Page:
THE MAORI SUPERSTITION IN THE NORTH.
A correspondent of the Auckland 'Herald* writes thus : — While staying at Ngunguru (one of the places you mention) I had ample opportunity of seeing the tohunga At work and his mode of treatment, as he came while I was there. The local Natives were all on the gui vive for some weeks previous to the tohunga's coming, as he had notified his intention of spending a few days at Tommy Wellington's pah at the mouth of the Ngunguru River. For days the Maoris had been cooking and preparing food for the tohunga and his people. About the 10th March he arrived with upwards of 100 followers, and great feasting and speeches of welcome were the order of the day for the first day. The next morning after his arrival the tohunga commenced his cures. He first pointed out a Native, and said that he or she was makutwd, or was possessed of a bad spirit His assistants, of which the tohunga had two, would then seize the supposed patient, drag him to a whure, strip him of every vestige of clothing, and put him in scalding hot water. If in the opinion of the tohunga this did not suffice to drive the makutu or evil spirit from the person being treated, he would order the patient to be doused in the river. These two extremes were considered absolute, but in many cases (when the poor things were j Buffering so much they could not help yelling and shrieking from pain) hot roasted potatoes were placed next their skin. Under this treatment it is no wonder bo many deaths have occurred. In the case of the girl Harriet Graham, she was a daughter of one of the Natives residing in the district, and it was with her that I went down from the hotel to see the tohunga at his work. Although a Native girl, Harriet had never seen a tohunga before, and during the time we were watching him and his assistants she was absolutely terrified that he would order her to be treated. Her father seems to have had perfect confidence in this man-fiend's ' power, as he eventually placed his family under the tohunga's treatment ; and I see by your report that four of the family have died, including the girl Harriet. Most of the patients I saw treated were females ranging from 11 years to 25 years. Their cries were heartrending, and they would piteously appeal to those around for help as they were thus being slowly murdered. But the more the patients yelled the more "treatment" they got, as the tohunga would say their shrieking was only due to the spirit, or makutu, coming out of them. What I have here written is an outline of what I really saw myself. A more hideous or disgusting spectacle I never wish to see again, and it all occurred within 100 miles of Auckland.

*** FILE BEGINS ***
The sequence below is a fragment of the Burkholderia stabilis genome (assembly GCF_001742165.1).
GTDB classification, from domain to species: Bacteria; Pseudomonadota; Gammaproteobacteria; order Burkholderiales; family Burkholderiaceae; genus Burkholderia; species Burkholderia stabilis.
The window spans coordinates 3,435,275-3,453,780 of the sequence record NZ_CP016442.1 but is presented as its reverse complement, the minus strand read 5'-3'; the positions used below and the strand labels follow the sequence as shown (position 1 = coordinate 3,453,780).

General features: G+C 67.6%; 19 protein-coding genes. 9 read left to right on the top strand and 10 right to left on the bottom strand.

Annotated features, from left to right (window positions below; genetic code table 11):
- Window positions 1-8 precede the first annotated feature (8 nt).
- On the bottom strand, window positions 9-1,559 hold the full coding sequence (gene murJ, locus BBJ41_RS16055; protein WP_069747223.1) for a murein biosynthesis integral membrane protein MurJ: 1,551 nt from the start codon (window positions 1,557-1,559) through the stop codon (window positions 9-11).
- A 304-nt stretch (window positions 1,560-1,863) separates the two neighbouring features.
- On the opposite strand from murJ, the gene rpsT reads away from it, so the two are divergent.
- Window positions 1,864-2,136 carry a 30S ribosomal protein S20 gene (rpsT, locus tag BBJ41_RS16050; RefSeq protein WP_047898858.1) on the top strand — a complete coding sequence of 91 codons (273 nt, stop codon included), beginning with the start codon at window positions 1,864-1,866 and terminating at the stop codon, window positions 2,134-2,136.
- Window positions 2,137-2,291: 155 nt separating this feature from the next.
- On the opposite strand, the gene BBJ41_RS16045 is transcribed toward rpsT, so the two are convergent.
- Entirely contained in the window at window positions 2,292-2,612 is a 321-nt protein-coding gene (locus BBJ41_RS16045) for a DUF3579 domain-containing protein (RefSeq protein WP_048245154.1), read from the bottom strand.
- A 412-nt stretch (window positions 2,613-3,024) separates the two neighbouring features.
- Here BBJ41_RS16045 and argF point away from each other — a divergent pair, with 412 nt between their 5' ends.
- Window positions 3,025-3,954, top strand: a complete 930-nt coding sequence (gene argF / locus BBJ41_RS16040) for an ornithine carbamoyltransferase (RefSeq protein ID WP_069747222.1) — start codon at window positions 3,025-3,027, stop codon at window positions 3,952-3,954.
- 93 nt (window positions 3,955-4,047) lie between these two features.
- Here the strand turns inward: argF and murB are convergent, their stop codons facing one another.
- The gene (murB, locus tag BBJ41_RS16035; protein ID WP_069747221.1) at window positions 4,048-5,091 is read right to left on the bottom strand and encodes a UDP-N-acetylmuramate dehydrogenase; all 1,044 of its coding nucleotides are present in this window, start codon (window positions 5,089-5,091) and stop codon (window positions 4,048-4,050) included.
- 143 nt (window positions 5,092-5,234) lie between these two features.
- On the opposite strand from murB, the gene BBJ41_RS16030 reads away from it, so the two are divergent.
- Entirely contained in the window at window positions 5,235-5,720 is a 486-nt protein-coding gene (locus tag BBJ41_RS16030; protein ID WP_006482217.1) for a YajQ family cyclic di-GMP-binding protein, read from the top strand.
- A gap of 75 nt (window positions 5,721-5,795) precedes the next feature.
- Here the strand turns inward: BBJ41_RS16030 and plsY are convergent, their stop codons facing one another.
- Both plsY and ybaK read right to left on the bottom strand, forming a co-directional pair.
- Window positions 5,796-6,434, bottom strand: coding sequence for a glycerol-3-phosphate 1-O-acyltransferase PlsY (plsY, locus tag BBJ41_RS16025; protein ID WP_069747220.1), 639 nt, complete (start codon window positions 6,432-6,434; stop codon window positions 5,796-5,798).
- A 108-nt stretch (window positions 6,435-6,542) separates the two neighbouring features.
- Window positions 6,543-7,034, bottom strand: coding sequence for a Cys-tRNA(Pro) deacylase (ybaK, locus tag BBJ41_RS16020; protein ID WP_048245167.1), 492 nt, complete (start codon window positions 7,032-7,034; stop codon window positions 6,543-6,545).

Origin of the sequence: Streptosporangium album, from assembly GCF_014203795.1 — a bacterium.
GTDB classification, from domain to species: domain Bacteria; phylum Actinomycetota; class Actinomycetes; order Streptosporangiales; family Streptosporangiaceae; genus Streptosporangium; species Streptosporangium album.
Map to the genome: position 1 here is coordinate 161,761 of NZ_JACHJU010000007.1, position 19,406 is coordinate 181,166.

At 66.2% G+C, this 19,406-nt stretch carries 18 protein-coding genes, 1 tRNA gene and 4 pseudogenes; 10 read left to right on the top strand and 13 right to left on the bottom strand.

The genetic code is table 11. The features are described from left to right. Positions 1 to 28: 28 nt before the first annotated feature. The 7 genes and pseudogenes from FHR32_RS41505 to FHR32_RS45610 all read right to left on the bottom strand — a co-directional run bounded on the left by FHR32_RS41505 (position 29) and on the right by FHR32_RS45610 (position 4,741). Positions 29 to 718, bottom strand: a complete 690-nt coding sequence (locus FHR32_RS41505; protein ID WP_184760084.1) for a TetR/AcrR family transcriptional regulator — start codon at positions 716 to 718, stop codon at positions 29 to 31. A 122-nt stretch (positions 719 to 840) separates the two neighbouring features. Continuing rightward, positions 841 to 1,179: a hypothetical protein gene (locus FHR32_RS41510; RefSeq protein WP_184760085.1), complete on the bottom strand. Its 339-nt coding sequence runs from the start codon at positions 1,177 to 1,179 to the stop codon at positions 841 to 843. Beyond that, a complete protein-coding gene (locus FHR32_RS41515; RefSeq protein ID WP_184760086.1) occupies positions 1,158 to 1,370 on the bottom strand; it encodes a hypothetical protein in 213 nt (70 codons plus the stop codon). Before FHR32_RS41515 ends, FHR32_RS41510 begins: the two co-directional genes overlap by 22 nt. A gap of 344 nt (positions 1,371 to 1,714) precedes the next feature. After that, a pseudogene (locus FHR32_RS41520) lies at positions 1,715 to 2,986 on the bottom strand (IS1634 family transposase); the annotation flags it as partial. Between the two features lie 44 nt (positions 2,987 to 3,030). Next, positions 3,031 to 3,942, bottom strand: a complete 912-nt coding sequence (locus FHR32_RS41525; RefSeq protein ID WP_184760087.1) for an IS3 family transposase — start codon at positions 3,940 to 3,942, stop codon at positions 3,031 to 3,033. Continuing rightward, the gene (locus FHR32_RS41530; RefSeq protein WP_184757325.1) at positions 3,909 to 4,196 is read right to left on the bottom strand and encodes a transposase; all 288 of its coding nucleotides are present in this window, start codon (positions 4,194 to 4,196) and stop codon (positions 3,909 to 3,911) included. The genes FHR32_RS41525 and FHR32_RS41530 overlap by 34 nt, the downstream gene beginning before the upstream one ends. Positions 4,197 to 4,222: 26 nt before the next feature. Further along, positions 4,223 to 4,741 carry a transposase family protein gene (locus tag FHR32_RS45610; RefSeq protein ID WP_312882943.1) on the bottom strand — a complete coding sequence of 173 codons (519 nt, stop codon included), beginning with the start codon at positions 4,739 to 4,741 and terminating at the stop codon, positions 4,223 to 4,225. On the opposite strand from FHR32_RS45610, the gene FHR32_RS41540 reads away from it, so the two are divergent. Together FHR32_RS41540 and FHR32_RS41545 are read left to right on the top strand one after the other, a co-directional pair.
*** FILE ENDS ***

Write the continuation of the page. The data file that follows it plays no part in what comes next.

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THE MAORI SUPERSTITION IN THE NORTH., Tuapeka Times, Volume XXV, Issue XXV, 9 August 1893
THE MAORI SUPERSTITION IN THE NORTH. Tuapeka Times, Volume XXV, Issue XXV, 9 August 1893
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